Re: RAW dynamic range extraction
- Am 13.07.2013 13:19, schrieb Jeff:
> He does not say to underexpose, quite the contrary in fact.Exactly what I say. And even more: In the wiki article I give hints on
> What he says is to overexpose in camera, then to underexpose in the Raw
> (How much you can overexpose/underexpose will vary, depending on your
> camera and the Raw convertor used).
> Thus getting more shadow detail to work with, and by using the best
> "convertor" getting the best highlight detail as well.
how much you can overexpose (in camera) before you definitely blow the
highlights, namely raw ETTR and UniWB:
ETTR is now ten years around. However, until Guillermo Luijk's article
about UniWB there was no workaround to the problem of most cameras not
showing a raw histogram. And only after Magic Lantern displaying raw
histograms, raw ETTR hint and raw zebras there is a really reliable
technique to use the full power of the sensor of widely used cameras
May be I didn't pay enough attention to best image quality in my
article. My goal was to demonstrate how to save the maximum from the raw
data into a stitchable format. Fine tuning to achieve best quality is
far better done on the stitched panorama, since only there you get the
complete impression. But hey, it's a wiki! Anyone is more than welcome
to improve the article!
Editing and account creation is currently restricted due to heavy
spamming. But I'll be very happy to create an account for you. Simply
click on "Log in" in the top right corner and follow the instructions.
If you don't have an account
As both a pano (spheres and mosaic) and "classical" photographer I can tell you that though I obviously want to get the best shadow/hihglight detail and best detail, I will avoid "unfavorable" conditions (and even flat out not take certain shots) in my "classical" work that, mostly by definition, I can't in pano work. In other words, I will move my subjects to a more favorable place.
So yes, "classical" photographers do want to get the best quality but they can usually go around the "restraints" thrown by the environment. What Erik said is completely correct. And I think he never mentioned "quality" per se, just that it´s a different (read wider) set of hurdles to overcome.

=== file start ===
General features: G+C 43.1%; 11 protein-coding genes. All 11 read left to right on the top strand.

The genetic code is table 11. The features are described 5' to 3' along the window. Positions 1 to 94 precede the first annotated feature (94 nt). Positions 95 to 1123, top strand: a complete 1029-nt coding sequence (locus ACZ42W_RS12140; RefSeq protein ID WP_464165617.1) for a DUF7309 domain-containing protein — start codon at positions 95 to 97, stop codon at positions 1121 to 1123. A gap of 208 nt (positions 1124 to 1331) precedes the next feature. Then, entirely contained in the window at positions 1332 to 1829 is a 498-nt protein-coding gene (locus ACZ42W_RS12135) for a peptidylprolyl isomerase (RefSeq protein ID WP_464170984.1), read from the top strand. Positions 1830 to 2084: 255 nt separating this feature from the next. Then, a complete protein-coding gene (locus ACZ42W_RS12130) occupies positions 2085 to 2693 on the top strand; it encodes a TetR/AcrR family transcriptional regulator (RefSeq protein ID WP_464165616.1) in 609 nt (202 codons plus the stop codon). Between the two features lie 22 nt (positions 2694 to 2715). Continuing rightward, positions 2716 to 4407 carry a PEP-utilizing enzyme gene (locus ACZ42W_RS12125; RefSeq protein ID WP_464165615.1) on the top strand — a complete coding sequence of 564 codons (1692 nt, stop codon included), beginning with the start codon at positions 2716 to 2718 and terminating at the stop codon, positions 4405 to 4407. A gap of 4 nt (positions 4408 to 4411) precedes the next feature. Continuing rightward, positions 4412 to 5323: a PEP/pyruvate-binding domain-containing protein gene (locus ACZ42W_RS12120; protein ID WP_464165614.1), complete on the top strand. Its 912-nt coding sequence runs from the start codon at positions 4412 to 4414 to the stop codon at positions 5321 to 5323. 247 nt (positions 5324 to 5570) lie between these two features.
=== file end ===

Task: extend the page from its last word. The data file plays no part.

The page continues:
And while I agree with what Guy says, you know what´s the truth? The sad truth is nobody but a photographer cares if in that vertical wedding portrait the sky is blown. Few people will even notice that there IS a sky there.
Cheers.On Jul 13, 2013 1:20 PM, "Jeff" <jeffstarley@...> wrote:
--- In PanoToolsNG@yahoogroups.com, Erik Krause wrote:
> We want to show anything around, including deep shadows and bright
> highlights. Hence we have the problem to compensate for that. He says
> ACR 2012 is not the best, better use 2010 and underexpose. But if we do
> so we loose shadows we need so much. And if he says Aperture does it
> better, well, why not? I can't judge. Your're welcome to write an
> article about Aperture.
Hi Erik, I don't think you have fully understood Guy Gowan's explanation.
He does not say to underexpose, quite the contrary in fact.
What he says is to overexpose in camera, then to underexpose in the Raw convertor.
(How much you can overexpose/underexpose will vary, depending on your camera and the Raw convertor used).
Thus getting more shadow detail to work with, and by using the best "convertor" getting the best highlight detail as well.
Surely this is exactly what we panoramic photographers, indeed all photographers, want to do?
Hence the reason for my disagreeing with your original statement about Classical photographers.
Once you have the best data set you can get from the Raw file you can do whatever you wish with it, knowing that your starting point is as good as you can get it. How you manipulate the image data from here is all down to personal taste and requirements.
> Definitely not. The page is from May, ACR 8.1 came out in June.
I will have to bow to your greater knowledge on this point.
- It may be inappropriate for me to comment here, as I only have a PC and cannot try the RAW converter he mentions. However I must say how very off-putting I find his video. He comes over as over-opinionated with a low opinion of his listeners and a dreadful style of delivery, rambling, full of non sequitors, and relying on jargon (which he doesn't always use accurately). I am unlikely to watch any more of his videos, and in fact I couldn't watch it to the end.... So I may have missed something more valuable than what I actually heard.
I find ACR invaluable for CA removal and convenient for tweaking individual shots. For panoramas I like SNS-HDR.
Sent from my iPad
On Jul 10, 2013, at 11:09 PM, "Jeff" <jeffstarley@...> wrote:
> Hi Erik, I don't know if you have seen or heard of Guy Gowan, but I think it would be well worth you (and anyone who wants the best from their Raw files) watching his free video regarding Raw Convertors.
> His explanation and demonstrations are convincing evidence, to me at least, that there is currently only one Raw convertor that is worth using. Watch it and see why ACR 2012 is not the best way forward.
> It is Mac only, but it does appear to be the best.
> Jeff Starley
> --- In PanoToolsNG@yahoogroups.com, Erik Krause <erik.krause@...> wrote:
>> I've completely rewritten the wiki article about RAW dynamic range
>> extraction with respect to the most recent ACR version. Plus I added a
>> section about how to expose for best dynamic range. Please have a look
>> and comment: http://wiki.panotools.org/RAW_dynamic_range_extraction
>> Please have a look and comment!
>> Erik Krause